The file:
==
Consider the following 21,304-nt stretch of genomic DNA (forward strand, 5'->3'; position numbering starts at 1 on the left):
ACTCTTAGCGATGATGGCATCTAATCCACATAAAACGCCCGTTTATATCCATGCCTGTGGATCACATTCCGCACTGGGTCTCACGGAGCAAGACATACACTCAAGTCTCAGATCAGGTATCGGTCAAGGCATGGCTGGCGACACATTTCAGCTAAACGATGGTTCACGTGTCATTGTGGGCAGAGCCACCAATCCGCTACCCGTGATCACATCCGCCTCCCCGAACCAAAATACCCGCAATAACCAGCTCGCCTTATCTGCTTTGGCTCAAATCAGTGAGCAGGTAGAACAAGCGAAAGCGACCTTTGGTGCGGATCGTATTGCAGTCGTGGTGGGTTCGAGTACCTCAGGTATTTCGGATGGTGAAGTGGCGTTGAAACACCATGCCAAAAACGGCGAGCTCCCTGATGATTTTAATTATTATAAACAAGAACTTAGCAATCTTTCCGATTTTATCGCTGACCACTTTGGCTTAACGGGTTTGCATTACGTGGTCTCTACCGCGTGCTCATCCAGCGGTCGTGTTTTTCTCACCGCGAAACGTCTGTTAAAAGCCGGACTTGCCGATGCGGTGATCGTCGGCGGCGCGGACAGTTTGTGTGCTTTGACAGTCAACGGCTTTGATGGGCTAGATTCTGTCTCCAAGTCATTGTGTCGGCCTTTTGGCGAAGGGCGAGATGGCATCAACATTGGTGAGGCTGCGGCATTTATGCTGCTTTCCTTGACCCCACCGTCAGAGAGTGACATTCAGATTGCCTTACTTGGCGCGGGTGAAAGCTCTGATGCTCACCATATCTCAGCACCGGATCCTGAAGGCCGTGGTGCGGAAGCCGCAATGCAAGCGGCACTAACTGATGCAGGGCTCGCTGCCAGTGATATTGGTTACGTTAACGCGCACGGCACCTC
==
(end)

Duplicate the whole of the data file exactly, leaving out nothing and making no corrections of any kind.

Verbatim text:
Consider the following 21,304-nt stretch of genomic DNA (forward strand, 5'->3'; position numbering starts at 1 on the left):
ACTCTTAGCGATGATGGCATCTAATCCACATAAAACGCCCGTTTATATCCATGCCTGTGGATCACATTCCGCACTGGGTCTCACGGAGCAAGACATACACTCAAGTCTCAGATCAGGTATCGGTCAAGGCATGGCTGGCGACACATTTCAGCTAAACGATGGTTCACGTGTCATTGTGGGCAGAGCCACCAATCCGCTACCCGTGATCACATCCGCCTCCCCGAACCAAAATACCCGCAATAACCAGCTCGCCTTATCTGCTTTGGCTCAAATCAGTGAGCAGGTAGAACAAGCGAAAGCGACCTTTGGTGCGGATCGTATTGCAGTCGTGGTGGGTTCGAGTACCTCAGGTATTTCGGATGGTGAAGTGGCGTTGAAACACCATGCCAAAAACGGCGAGCTCCCTGATGATTTTAATTATTATAAACAAGAACTTAGCAATCTTTCCGATTTTATCGCTGACCACTTTGGCTTAACGGGTTTGCATTACGTGGTCTCTACCGCGTGCTCATCCAGCGGTCGTGTTTTTCTCACCGCGAAACGTCTGTTAAAAGCCGGACTTGCCGATGCGGTGATCGTCGGCGGCGCGGACAGTTTGTGTGCTTTGACAGTCAACGGCTTTGATGGGCTAGATTCTGTCTCCAAGTCATTGTGTCGGCCTTTTGGCGAAGGGCGAGATGGCATCAACATTGGTGAGGCTGCGGCATTTATGCTGCTTTCCTTGACCCCACCGTCAGAGAGTGACATTCAGATTGCCTTACTTGGCGCGGGTGAAAGCTCTGATGCTCACCATATCTCAGCACCGGATCCTGAAGGCCGTGGTGCGGAAGCCGCAATGCAAGCGGCACTAACTGATGCAGGGCTCGCTGCCAGTGATATTGGTTACGTTAACGCGCACGGCACCTC